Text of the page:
Earlier this year, the US Financial advice profession lost one of it’s true pioneers. Richard B Wagner was among a handful of financial advisors who bridged the gap between the first generation of idealistic planners and played a major role in its evolution as a true profession. He helped conceive the financial life planning movement and expanded the frontiers of an emerging profession. During that period, financial life planning was transformed from an esoteric aspect of what advisors did into the mainstream. The messages he espoused are as relevant to advisers today as they were when he first introduced them over 30 years ago.
An attorney who entered the advisory business seeking a more fulfilling vocation, Wagner produced what has become a seminal essay on the role and responsibilities of financial planners: To Think...like a CFP, which originally appeared in the January 1990 issue of the Journal of Financial Planning.
Wagner became convinced that there was much more to life than money. In his view, a client's money existed to serve their goals, aspirations and ideals. While mainstream advisors had long paid lip service to these ideas, their primary focus was to help clients attain financial independence. After individuals achieved asset sufficiency, lots of advisors viewed their work as accomplished.
Wagner (and others) put serious thought into what motivated clients, what their dreams, hopes, fears and phobias were, and devised innovative ways to address the psychology of money. In that way, people could realise their goals and achieve more meaning and purpose in their lives.
Wagner is also credited with helping expand the boundaries of how advisers should think about themselves and what they do. He helped provide the intellectual framework for advisers to think of themselves as true professionals, not unlike doctors and lawyers. He did this by encouraging people to think about financial advice not as simply a service in the transactional world. He thought the proper function of the financial advice profession to individuals and society was essential to every human being on the planet, as “everyone must address the core issues of our expertise—personal finance”. Saying “Our work has repercussions rippling throughout the essence of our culture and society” he further elevated how practitioners should think about themselves and their role.
The ideas that Wagner articulated in the essay are particularly relevant to Australian advisers today, as our industry is currently mapping out what it needs to do to become a fully recognised profession. A key point is around professional principles, of which Wagner said “a true profession and its standards are important enough that its principles generally will prevail—often at the expense of apparent self-interest.”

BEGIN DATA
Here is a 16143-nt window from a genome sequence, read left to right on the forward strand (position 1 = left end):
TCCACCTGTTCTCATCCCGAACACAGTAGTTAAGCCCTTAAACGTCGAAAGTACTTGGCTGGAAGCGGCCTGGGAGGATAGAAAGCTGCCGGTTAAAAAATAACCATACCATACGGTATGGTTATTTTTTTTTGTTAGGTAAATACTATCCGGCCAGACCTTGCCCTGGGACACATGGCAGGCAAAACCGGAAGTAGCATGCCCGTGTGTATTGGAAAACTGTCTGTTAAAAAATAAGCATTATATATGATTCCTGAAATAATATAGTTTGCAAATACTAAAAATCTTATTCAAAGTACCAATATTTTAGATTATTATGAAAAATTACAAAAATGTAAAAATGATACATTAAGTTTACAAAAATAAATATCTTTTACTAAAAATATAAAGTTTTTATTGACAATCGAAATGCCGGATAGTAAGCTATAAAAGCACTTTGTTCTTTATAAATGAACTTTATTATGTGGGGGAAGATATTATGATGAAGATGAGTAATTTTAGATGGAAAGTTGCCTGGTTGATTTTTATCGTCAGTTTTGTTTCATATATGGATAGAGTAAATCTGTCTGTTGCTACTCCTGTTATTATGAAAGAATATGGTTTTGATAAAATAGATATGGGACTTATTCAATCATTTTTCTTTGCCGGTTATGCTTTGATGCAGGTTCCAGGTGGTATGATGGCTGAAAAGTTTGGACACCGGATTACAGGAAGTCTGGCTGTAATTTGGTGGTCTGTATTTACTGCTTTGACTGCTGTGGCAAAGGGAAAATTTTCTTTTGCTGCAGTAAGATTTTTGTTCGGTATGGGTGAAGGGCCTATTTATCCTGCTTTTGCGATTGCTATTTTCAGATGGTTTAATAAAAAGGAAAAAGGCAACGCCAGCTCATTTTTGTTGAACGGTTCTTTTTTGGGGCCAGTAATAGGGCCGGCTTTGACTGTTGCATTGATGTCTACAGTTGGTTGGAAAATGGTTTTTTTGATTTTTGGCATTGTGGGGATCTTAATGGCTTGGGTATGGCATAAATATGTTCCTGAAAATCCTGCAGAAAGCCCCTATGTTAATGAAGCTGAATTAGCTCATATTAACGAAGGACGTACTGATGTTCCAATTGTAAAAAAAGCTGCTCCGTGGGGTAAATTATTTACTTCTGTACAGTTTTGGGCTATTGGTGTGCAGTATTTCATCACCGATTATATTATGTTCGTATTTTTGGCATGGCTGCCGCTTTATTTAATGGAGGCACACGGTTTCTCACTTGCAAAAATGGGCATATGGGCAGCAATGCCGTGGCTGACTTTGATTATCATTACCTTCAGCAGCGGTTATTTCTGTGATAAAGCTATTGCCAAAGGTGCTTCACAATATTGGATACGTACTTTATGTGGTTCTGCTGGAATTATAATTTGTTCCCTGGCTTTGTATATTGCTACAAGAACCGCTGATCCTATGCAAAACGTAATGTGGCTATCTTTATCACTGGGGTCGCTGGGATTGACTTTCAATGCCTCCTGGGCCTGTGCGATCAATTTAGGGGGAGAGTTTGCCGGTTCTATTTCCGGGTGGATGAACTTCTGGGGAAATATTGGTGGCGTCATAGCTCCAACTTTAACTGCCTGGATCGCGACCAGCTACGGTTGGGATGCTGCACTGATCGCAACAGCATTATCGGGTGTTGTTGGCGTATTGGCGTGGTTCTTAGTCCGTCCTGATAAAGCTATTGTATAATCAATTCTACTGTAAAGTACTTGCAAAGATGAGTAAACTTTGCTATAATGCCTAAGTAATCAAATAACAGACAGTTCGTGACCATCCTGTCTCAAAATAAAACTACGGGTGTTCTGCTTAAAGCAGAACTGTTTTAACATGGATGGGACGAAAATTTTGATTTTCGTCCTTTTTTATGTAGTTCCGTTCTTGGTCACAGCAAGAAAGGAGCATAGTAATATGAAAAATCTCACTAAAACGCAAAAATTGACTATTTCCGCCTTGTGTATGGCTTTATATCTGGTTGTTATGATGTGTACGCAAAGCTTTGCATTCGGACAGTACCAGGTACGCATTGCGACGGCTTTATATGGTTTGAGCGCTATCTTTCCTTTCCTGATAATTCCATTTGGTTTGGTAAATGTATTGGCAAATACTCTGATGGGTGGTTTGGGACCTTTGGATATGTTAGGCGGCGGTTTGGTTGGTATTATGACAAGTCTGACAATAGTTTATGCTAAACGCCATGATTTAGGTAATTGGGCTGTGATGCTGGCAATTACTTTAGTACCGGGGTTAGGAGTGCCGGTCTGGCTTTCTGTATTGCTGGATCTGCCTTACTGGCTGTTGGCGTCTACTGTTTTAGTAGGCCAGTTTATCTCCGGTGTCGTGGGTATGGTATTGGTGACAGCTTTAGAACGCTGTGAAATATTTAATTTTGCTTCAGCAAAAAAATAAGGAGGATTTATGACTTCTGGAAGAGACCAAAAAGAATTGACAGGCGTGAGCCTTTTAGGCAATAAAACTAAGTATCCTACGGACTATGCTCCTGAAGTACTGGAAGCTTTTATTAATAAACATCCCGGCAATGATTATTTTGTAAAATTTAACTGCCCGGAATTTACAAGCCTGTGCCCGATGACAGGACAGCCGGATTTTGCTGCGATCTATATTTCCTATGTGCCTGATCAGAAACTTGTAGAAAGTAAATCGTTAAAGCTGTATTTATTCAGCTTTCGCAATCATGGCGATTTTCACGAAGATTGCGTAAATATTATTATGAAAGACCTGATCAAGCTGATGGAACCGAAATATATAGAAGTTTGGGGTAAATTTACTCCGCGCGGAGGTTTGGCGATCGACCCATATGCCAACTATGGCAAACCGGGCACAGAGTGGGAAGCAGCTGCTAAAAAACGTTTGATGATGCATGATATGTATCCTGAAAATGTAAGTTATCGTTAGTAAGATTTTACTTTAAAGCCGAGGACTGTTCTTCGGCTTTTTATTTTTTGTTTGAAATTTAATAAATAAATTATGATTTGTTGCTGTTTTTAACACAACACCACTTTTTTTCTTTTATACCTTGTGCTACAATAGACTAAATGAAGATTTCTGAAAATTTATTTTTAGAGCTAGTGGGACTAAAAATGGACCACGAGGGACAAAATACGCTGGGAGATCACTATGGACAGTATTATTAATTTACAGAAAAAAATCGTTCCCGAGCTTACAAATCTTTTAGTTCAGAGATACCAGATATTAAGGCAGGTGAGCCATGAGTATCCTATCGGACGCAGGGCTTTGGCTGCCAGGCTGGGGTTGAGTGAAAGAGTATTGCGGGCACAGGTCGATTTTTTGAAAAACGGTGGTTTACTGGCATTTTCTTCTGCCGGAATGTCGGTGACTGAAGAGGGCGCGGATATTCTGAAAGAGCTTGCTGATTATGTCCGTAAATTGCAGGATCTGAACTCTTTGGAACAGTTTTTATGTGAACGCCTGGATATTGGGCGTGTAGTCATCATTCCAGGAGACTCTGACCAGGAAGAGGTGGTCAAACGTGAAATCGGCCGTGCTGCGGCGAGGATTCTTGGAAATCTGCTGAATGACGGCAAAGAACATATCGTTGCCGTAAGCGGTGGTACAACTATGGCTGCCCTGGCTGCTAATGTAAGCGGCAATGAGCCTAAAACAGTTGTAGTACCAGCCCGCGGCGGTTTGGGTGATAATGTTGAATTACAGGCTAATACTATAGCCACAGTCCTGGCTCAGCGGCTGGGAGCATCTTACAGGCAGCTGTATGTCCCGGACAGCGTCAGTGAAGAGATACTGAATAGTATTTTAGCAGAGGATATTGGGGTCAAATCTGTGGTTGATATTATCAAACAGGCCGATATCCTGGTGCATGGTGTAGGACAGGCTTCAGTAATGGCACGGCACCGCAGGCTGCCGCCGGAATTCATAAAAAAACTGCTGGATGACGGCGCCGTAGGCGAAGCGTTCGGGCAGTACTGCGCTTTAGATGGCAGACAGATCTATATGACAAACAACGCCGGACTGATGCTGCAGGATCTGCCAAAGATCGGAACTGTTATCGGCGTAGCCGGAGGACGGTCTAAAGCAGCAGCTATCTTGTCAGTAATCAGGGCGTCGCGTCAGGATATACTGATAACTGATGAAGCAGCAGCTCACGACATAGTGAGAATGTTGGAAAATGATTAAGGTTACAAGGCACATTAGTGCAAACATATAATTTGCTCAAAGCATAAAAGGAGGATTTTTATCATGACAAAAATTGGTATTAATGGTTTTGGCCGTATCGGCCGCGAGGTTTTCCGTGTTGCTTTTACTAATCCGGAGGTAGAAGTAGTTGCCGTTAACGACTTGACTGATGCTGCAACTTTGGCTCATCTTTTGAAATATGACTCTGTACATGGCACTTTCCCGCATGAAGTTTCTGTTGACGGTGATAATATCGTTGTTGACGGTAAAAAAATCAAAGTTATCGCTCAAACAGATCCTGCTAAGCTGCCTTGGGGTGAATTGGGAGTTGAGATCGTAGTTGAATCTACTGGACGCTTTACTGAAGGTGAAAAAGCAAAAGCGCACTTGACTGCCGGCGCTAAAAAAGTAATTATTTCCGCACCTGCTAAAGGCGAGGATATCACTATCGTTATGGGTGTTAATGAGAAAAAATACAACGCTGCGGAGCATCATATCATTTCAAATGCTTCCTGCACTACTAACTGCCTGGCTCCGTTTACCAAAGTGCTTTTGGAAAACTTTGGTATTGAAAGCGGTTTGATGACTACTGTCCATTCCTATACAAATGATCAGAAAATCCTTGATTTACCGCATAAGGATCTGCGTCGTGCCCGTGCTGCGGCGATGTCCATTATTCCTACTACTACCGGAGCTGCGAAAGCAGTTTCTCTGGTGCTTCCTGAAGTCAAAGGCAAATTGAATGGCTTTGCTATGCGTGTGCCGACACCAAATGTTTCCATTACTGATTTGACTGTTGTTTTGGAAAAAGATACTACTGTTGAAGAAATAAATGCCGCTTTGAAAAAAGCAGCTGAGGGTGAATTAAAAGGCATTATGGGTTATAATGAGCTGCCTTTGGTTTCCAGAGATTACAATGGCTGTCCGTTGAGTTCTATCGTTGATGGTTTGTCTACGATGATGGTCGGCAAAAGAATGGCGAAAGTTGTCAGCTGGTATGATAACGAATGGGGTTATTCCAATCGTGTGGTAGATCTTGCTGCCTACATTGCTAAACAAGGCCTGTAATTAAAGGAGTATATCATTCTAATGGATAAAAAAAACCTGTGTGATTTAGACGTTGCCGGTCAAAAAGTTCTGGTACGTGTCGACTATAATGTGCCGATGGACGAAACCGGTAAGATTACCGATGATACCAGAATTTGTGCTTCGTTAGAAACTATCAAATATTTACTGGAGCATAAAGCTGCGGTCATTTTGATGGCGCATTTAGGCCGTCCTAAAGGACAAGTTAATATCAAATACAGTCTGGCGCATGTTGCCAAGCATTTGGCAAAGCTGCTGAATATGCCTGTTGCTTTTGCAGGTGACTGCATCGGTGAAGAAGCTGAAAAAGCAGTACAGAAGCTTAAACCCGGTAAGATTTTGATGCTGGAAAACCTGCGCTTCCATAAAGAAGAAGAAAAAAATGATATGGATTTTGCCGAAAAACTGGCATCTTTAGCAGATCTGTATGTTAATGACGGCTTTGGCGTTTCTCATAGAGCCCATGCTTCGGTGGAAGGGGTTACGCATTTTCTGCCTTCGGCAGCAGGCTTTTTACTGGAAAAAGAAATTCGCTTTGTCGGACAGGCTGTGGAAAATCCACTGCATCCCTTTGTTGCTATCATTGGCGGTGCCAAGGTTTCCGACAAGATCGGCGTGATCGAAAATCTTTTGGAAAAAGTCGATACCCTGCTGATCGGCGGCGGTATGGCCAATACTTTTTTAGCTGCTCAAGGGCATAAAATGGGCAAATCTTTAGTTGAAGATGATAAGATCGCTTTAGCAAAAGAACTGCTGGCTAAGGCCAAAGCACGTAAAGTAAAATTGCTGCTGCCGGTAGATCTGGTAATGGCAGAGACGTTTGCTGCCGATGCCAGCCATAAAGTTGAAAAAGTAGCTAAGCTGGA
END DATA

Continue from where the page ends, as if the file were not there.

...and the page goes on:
Defining a key difference for recognition as a profession, he states:
“With all due respect to functions served and benefits provided, life insurance sales is not a profession. Securities sales is not a profession. Tax planning is not a profession. Banking is not a profession. These endeavors are sales and functions. Each focuses on selling products that do, indeed, satisfy legitimate needs. But by inherently being outside the context of a profession, they do not have the capacity to address core issues in their entirety.”
The core issues he refers to relate to the fact that personal finance is something that every member of society must address, and doing so effectively could help them lead more fulfilling lives.
On the maturation of the industry as a profession, he was unequivocal - “The maturation process always carries its own internal clock; respect must be earned, and will not be obtained by whining.”
"The essence of financial planning is not finding a product to best fit the client's needs. The essence is to provide answers and services within the context of the client's own special situation"
“We function in an arena that is of primary, and primal, importance to each and every person within all of civilization, in both micro and macro contexts. If we truly want to talk about concepts of earning a living and professional profitability, I respectfully suggest that we gaze upon the demand for financial competency in the Western world.”
A colleague on Wagner:
“He imagined the way our business should be. He made us think about the difference between the industry of financial services and the profession financial planning, saying things like ‘they are not us and we are not them.’”
“Richard B. Wagner, one of the genuine original thinkers of the financial planning profession, died (in March) from injuries suffered after a fall. His essay 'To Think...like a CFP' can be read here.